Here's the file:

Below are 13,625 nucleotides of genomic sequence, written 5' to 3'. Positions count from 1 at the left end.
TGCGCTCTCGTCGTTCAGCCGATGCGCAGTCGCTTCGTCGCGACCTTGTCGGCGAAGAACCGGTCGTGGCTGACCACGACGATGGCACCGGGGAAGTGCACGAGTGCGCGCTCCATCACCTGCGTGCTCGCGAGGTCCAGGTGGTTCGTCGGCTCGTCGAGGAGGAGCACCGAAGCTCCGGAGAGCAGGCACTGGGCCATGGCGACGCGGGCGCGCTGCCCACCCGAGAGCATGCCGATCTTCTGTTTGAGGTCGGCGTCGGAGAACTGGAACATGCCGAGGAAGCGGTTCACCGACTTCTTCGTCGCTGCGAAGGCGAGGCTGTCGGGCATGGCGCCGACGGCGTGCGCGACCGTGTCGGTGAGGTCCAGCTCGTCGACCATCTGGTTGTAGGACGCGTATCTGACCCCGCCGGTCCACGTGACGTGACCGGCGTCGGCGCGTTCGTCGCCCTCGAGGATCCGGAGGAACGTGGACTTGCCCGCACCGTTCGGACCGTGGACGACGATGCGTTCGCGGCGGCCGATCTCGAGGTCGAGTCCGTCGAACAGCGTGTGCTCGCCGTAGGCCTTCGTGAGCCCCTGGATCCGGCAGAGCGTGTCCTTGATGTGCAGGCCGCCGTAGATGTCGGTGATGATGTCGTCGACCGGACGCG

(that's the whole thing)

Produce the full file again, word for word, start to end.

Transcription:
Below are 13,625 nucleotides of genomic sequence, written 5' to 3'. Positions count from 1 at the left end.
TGCGCTCTCGTCGTTCAGCCGATGCGCAGTCGCTTCGTCGCGACCTTGTCGGCGAAGAACCGGTCGTGGCTGACCACGACGATGGCACCGGGGAAGTGCACGAGTGCGCGCTCCATCACCTGCGTGCTCGCGAGGTCCAGGTGGTTCGTCGGCTCGTCGAGGAGGAGCACCGAAGCTCCGGAGAGCAGGCACTGGGCCATGGCGACGCGGGCGCGCTGCCCACCCGAGAGCATGCCGATCTTCTGTTTGAGGTCGGCGTCGGAGAACTGGAACATGCCGAGGAAGCGGTTCACCGACTTCTTCGTCGCTGCGAAGGCGAGGCTGTCGGGCATGGCGCCGACGGCGTGCGCGACCGTGTCGGTGAGGTCCAGCTCGTCGACCATCTGGTTGTAGGACGCGTATCTGACCCCGCCGGTCCACGTGACGTGACCGGCGTCGGCGCGTTCGTCGCCCTCGAGGATCCGGAGGAACGTGGACTTGCCCGCACCGTTCGGACCGTGGACGACGATGCGTTCGCGGCGGCCGATCTCGAGGTCGAGTCCGTCGAACAGCGTGTGCTCGCCGTAGGCCTTCGTGAGCCCCTGGATCCGGCAGAGCGTGTCCTTGATGTGCAGGCCGCCGTAGATGTCGGTGATGATGTCGTCGACCGGACGCG